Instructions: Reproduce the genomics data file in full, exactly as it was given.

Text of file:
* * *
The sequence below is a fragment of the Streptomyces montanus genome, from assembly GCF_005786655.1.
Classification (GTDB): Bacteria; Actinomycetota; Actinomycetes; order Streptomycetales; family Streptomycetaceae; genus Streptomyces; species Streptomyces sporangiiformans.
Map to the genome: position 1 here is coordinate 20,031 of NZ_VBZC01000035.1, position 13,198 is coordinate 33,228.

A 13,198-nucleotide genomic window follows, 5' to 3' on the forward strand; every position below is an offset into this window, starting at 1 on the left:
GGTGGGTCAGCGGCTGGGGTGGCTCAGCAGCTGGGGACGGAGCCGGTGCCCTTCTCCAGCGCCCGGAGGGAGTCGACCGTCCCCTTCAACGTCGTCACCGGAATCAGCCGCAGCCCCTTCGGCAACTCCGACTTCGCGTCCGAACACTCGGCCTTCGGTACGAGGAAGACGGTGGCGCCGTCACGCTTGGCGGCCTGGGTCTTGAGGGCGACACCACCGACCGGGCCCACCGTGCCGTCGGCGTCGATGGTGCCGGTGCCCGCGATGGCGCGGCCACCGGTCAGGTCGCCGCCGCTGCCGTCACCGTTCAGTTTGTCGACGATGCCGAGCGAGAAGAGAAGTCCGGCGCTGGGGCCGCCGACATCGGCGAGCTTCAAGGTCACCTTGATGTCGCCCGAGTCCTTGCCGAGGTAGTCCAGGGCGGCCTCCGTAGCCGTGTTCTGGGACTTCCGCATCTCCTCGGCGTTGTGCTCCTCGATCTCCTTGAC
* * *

The sequence below is a fragment of the Streptomyces montanus genome, from assembly GCF_005786655.1.
Classification (GTDB): Bacteria; Actinomycetota; Actinomycetes; order Streptomycetales; family Streptomycetaceae; genus Streptomyces; species Streptomyces sporangiiformans.
Map to the genome: position 1 here is coordinate 20,031 of NZ_VBZC01000035.1, position 13,198 is coordinate 33,228.

A 13,198-nucleotide genomic window follows, 5' to 3' on the forward strand; every position below is an offset into this window, starting at 1 on the left:
GGTGGGTCAGCGGCTGGGGTGGCTCAGCAGCTGGGGACGGAGCCGGTGCCCTTCTCCAGCGCCCGGAGGGAGTCGACCGTCCCCTTCAACGTCGTCACCGGAATCAGCCGCAGCCCCTTCGGCAACTCCGACTTCGCGTCCGAACACTCGGCCTTCGGTACGAGGAAGACGGTGGCGCCGTCACGCTTGGCGGCCTGGGTCTTGAGGGCGACACCACCGACCGGGCCCACCGTGCCGTCGGCGTCGATGGTGCCGGTGCCCGCGATGGCGCGGCCACCGGTCAGGTCGCCGCCGCTGCCGTCACCGTTCAGTTTGTCGACGATGCCGAGCGAGAAGAGAAGTCCGGCGCTGGGGCCGCCGACATCGGCGAGCTTCAAGGTCACCTTGATGTCGCCCGAGTCCTTGCCGAGGTAGTCCAGGGCGGCCTCCGTAGCCGTGTTCTGGGACTTCCGCATCTCCTCGGCGTTGTGCTCCTCGATCTCCTTGAC